Don’t scientists study ontology anymore? Did they ever?
Sal made a comment that I’ve been thinking about for some time, but I don’t know how to make it into a post. So I think I will just throw it out and see what kind of feedback I would get from this obscure blog. First here is what Sal wrote.
Then I realized, well, gravity can’t be seen directly either, neither magnetic fields.
The study of physics has been bothering me for quite a long time. Honestly, I’ve never been comfortable with the Copenhagen interpretation, but my apprehensiveness goes beyond this. At the core of all our human research into physics there is a lack of acknowledgement of the ontological nature of energy. For instance, what is gravity and magnetic field? Sure we can measure it. We feel and see its affect on objects and everyday life, but what is it ontologically. When gravity stretches across the solar system in the vacuum of space, what is being transmitted? Can we measure it en route? What is its substance? Furthermore, why does gravity exist? In other words, what is intrinsic about mass that produces gravity?
I will appear on this show very briefly on August 13, 2006. Check local listings:
For some reason Cornell’s Evolution and Design blog will not allow me to post there. I’ve never posted there before so I don’t know if it is this post or just my IP that it doesn’t like. In any case here is my rebuttal to PvM and nmatzke.
The Pandas visiting the Cornell weblog have given me a peak at their poker hand. Ask yourself, “if the Pandas are winning the debate, why should they complain to stop it? Why should they not utterly keep humiliating the IDers in the eyes of the students and the university?”
Answer: they’re takin’ a whuppin’ and they know it
Allen MacNeill posted this comment over at Uncommon Descent.
Thompson himself did not present hypotheses that were empirically testable (sound familiar?)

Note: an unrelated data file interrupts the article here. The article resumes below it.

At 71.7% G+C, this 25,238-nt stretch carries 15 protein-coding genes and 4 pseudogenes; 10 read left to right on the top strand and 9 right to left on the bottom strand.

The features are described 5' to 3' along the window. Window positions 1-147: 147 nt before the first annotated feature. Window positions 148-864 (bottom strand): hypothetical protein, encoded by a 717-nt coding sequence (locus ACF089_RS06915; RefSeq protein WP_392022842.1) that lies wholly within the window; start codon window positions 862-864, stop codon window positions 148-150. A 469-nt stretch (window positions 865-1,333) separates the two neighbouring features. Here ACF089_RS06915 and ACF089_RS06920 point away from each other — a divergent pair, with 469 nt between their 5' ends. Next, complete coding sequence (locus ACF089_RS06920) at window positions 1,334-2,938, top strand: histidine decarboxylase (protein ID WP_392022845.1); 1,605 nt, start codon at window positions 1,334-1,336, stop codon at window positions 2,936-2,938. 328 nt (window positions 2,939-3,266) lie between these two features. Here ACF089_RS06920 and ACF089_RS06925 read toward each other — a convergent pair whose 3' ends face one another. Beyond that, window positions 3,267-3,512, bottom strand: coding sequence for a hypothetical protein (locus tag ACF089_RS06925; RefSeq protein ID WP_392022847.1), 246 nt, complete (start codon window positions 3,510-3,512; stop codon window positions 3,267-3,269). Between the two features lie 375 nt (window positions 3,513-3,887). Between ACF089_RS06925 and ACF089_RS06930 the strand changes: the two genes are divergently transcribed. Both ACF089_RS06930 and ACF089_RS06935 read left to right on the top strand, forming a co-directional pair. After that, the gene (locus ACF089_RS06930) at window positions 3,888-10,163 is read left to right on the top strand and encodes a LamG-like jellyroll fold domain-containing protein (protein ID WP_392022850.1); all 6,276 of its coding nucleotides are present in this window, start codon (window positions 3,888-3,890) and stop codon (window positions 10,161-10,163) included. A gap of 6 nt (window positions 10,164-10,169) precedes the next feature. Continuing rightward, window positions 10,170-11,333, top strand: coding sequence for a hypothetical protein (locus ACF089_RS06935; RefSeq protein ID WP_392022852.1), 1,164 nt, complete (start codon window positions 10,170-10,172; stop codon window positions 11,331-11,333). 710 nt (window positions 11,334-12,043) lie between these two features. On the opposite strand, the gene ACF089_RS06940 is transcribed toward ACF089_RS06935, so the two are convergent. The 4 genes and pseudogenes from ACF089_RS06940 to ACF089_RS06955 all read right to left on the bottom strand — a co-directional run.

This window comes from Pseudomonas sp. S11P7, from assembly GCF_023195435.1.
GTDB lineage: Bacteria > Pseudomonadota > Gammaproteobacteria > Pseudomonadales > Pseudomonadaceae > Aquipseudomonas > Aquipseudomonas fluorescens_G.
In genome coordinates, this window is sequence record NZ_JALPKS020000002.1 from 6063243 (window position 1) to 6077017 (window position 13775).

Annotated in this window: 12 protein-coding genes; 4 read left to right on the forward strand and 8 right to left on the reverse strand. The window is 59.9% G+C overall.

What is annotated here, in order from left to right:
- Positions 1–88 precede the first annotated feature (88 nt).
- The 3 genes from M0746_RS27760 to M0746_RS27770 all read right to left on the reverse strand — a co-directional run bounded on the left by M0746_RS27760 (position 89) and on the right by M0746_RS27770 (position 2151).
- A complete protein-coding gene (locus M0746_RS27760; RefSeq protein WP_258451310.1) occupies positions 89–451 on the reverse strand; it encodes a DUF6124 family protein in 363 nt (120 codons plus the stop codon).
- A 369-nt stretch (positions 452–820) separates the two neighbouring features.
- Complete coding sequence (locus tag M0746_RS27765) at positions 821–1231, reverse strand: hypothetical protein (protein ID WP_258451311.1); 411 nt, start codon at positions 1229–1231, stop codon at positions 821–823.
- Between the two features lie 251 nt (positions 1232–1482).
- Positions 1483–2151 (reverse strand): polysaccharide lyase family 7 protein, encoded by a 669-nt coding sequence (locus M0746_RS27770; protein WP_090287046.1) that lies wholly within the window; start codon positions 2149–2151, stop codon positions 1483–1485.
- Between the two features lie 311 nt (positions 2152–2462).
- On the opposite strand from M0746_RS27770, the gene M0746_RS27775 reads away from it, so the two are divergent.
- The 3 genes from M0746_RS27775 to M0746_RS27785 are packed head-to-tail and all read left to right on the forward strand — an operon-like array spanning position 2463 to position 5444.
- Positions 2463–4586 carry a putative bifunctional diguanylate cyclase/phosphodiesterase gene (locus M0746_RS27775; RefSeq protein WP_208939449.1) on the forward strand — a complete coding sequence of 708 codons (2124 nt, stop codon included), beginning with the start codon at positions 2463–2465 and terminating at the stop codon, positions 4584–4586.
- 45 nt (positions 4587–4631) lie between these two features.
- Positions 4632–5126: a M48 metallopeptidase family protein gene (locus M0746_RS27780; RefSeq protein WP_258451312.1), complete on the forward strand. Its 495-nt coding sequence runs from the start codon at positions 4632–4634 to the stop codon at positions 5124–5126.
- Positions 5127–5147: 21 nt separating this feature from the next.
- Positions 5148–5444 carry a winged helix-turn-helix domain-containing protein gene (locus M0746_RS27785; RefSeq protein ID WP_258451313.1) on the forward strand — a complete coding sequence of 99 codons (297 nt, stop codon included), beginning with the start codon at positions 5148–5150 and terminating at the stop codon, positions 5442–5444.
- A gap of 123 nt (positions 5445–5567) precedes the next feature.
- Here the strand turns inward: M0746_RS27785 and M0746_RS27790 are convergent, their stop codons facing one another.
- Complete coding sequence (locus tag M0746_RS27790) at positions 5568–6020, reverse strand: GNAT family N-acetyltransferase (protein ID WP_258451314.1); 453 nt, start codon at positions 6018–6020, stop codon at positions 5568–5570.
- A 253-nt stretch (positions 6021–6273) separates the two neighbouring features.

The same concept is applied to the parallel evolution of marsupial and placental mammals: similar environments and subsistence patterns place similar selective constraints on marsupial and placental mammals in different locations, resulting in strikingly similar anatomical and physiological adaptations, despite relatively non-homologous ancestry.
Unfortunately there is absolutely not a single shred of empirical evidence to support this story. (sound familiar?)
I am thinking of applying for this
It seemed I sparked some curiosity with my offer to Allen MacNeill. So I’m opening a thread for others with polite questions to pose them to me.
I’m doing this out of the goodness of my heart. So abusive questions will be subject to deletion or disemvowelment.
If there is any question you would like to ask me about, feel free. It doesn’t have to be about ID directly. For example, you can ask, “Sal, do you get any money for your advocacy of ID?”
Or, “Do you believe ID is really true?” “Do you want ID in public schools?”
You may be surprised at my answers.
Teleological has three authors, and is a lot smaller place than Uncommon Descent, and generally under the radar screen. I’m not under the same constraints here as I am at Uncommon Descent.
I’m doing this to put to rest questions people may have, and also, you seem someone who is genuinely curious to learn more about the IDers and their ideas.
You strike me as the most collegial and scholarly critic of ID I’ve encountered. I’m sorry I have not had the privilege of taking your classes.